||PCA CALLS ON LORD MAYOR SARTOR TO IMMEDIATELY BAN SCROLLING BILLBOARDS IN
CBD BEFORE SOMEONE IS KILLED
The Chairman of the PCA, Mr Harold Scruby called on the Lord Mayor of the City of Sydney, Councillor Frank Sartor, to immediately ban scrolling billboards in the CBD before someone is killed.
Mr Scruby said; “JC Decaux has today announced they will be converting their static billboards to rolling billboards. Apart from many of these billboards already being positioned in extremely dangerous locations at pedestrian crossings and too close to kerbs, where they already obstruct the vision between motorists and pedestrians, they will now also divert motorists attention by scrolling.
”It is not just our view that these devices are potentially lethal, JC Decaux confirms it in today’s press (quote): ‘Research published by JC Decaux last year suggested ‘two-thirds of people look towards a site when it scrolls, drawn by the movement, and of those two-thirds, nearly 100 per cent go on to look at the following panel.
“In August 2000, the GM of the Motor Accidents Authority, Mr David Bowen, wrote to the GM of the City of Sydney expressing his serious concerns about street furniture (quote): ‘Of particular concern is the size and positioning of some of the structures supplied by JC Decaux. From preliminary investigation it appears that the size and height of the structures combined with their positioning close to the kerb causes them to impact on both the visibility of pedestrians by motorists and of vehicles by pedestrians … Accordingly can you please advise the Authority what formal road safety auditing has been conducted by Council in relation to street furniture in the CBD both prior to and post installation.’ “Mr Bowen never received a reply to his letter.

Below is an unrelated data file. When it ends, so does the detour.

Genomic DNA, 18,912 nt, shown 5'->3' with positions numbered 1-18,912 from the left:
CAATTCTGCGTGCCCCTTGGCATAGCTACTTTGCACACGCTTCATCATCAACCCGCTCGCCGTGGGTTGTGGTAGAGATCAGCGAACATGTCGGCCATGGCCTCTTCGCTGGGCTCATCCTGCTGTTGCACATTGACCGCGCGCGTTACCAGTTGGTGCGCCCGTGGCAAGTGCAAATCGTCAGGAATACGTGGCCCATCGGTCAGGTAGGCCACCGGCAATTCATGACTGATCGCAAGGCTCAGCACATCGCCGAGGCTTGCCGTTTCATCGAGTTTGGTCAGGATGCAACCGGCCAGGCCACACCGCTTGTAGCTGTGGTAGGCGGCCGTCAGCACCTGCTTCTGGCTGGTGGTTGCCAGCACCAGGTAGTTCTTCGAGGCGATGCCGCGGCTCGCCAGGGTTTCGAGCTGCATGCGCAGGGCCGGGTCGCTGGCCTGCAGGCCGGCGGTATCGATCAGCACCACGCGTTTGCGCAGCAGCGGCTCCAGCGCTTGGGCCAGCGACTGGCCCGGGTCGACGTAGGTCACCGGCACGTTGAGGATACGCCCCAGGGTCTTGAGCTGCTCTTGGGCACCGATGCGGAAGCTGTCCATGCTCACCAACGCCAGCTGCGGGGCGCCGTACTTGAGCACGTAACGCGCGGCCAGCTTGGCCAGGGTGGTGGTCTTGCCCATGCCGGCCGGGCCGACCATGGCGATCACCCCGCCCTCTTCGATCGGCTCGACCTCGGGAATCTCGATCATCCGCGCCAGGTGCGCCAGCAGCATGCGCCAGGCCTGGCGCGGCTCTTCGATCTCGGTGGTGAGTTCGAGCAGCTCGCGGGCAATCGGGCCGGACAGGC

Mr Scruby added: “In its 1995 publication, Road Environment Safety - A Practitioner's Reference Guide to Safer Roads, the Roads and Traffic Authority (RTA) states: ‘Landscaping and other street furniture must not obstruct visibility between vehicle drivers and pedestrians.’ Nearly 18 months ago, the RTA commissioned a comprehensive study by Ove Arup to examine the safety aspects of street furniture and to provide guidelines for its location. In spite of repeated requests by the PCA, that report has never been released.
”Councils receive a lot of money from street furniture organisations and it would appear this has blinded them to the need to address all safety issues before they are installed and permitted to incorporate distractions, such as rolling billboards. Pedestrian deaths are already up 13% on last year. We also call upon the Minister for Roads, the Hon Carl Scully and the Chairman of STAYSAFE, the Hon Grant McBride to immediately demand that these devices be prohibited until all safety issues have been independently audited and fully addressed.” Mr Scruby said.
Harold Scruby - Chairman/CEO – Pedestrian Council of Australia - Tel: (02)
9968-4555 (0418) 110-011